Uganda landslides destroy three villages
Monday 25 June 2012
Massive landslides induced by torrential rains destroyed three villages in the mountainous district of Bududa in eastern Uganda, killing scores of people but possibly hundreds, officials said today.
Disaster Preparedness Minister Stephen Mallinga said it was still too early to say how many had been killed in today's landslides, but officials from Bududa said the final death toll would likely be in the hundreds.
"We are sending a rescue team down there," Mallinga said. "It's very difficult to estimate how many have been killed, but two villages are affected, and maybe more."
Witnesses said the landslides were unexpected, happening several hours after a torrential overnight downpour that at first seemed to have done little damage.
David Wakikona, a lawmaker from the region, said most people were likely indoors when huge blocks of mud and rocks started to roll down hills, toppling homes, killing livestock and burying people alive.
"We don't yet understand how this all happened, but it's terrible," Wakikona said. "Three villages have been buried."
According to Wakikona, at least 300 people lived in the affected villages. Officials said rescue teams from the Ugandan army would play a lead role in moving the soil as the search for possible survivors begins.
The Uganda Red Cross said two villages had been destroyed and that at least 15 houses had been buried in the landslides. It may take time before the full death toll from such disasters is known, as often it requires rescuers working with hoes and shovels to dig through the mud and find bodies trapped underneath.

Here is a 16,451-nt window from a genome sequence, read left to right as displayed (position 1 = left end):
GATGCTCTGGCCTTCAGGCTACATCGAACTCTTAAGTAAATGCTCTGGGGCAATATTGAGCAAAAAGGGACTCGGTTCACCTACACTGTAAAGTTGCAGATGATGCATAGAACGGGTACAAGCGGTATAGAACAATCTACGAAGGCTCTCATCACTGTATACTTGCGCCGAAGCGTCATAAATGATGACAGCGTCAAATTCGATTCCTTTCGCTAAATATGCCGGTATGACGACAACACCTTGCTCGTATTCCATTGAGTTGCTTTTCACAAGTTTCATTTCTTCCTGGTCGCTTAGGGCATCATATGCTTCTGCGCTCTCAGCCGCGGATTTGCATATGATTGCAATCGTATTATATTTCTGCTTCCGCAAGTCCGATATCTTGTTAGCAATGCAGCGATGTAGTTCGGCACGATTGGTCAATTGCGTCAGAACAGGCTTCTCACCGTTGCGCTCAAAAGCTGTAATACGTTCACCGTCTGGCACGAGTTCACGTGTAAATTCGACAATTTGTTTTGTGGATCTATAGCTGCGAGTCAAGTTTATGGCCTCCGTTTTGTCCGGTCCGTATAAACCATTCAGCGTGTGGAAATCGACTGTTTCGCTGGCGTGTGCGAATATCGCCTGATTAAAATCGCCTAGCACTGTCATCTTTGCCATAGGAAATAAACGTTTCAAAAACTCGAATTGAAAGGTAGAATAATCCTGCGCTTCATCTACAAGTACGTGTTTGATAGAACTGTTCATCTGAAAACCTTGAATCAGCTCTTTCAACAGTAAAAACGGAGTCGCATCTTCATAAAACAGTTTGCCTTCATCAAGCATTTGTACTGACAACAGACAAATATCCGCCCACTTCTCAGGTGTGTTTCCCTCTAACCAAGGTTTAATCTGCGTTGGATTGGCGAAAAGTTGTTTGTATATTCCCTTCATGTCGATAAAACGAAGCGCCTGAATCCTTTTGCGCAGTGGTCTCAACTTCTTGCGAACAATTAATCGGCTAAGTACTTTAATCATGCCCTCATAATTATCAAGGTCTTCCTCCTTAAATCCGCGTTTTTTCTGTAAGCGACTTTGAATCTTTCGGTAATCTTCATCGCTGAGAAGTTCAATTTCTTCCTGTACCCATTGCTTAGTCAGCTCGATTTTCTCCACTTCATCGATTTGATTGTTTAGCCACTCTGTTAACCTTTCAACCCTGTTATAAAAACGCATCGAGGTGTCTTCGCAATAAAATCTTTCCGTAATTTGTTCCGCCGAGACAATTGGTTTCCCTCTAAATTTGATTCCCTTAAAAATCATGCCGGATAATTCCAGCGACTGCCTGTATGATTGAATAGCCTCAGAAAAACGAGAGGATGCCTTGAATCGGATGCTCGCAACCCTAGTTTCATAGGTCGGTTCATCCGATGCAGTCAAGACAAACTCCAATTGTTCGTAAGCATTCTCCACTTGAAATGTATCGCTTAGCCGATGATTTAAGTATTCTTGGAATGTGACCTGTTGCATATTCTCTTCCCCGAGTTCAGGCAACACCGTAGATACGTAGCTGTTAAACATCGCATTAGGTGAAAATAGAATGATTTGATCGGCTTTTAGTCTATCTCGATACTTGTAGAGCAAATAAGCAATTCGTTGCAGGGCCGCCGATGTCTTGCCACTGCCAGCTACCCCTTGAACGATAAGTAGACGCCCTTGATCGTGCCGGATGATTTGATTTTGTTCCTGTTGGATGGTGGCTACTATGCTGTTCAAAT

Landslides are a common occurrence in the hilly parts of eastern Uganda, and they have been especially lethal over the years in those villages where the land is denuded of vegetation cover. In 2010 massive landslides in Bududa killed about 100 people, destroying everything from the village market to a church.
Ugandan President Yoweri Museveni, who visited the scene, said at the time that the landslides were divine retribution for the people's failure to give to the land what they take from it. The villages are usually heavily populated, and often they live on land bare of trees.
There has been fierce resistance to a government effort to relocate the most vulnerable people in Bududa and neighboring districts, with some activists there saying it would be even more disastrous to abandon their ancestral homes. Even those who were relocated to a camp for refugees after the 2010 landslides secretly returned to Bududa, said Mallinga, the disaster preparedness minister.
"There's a degree of unwillingness to leave," Mallinga said.
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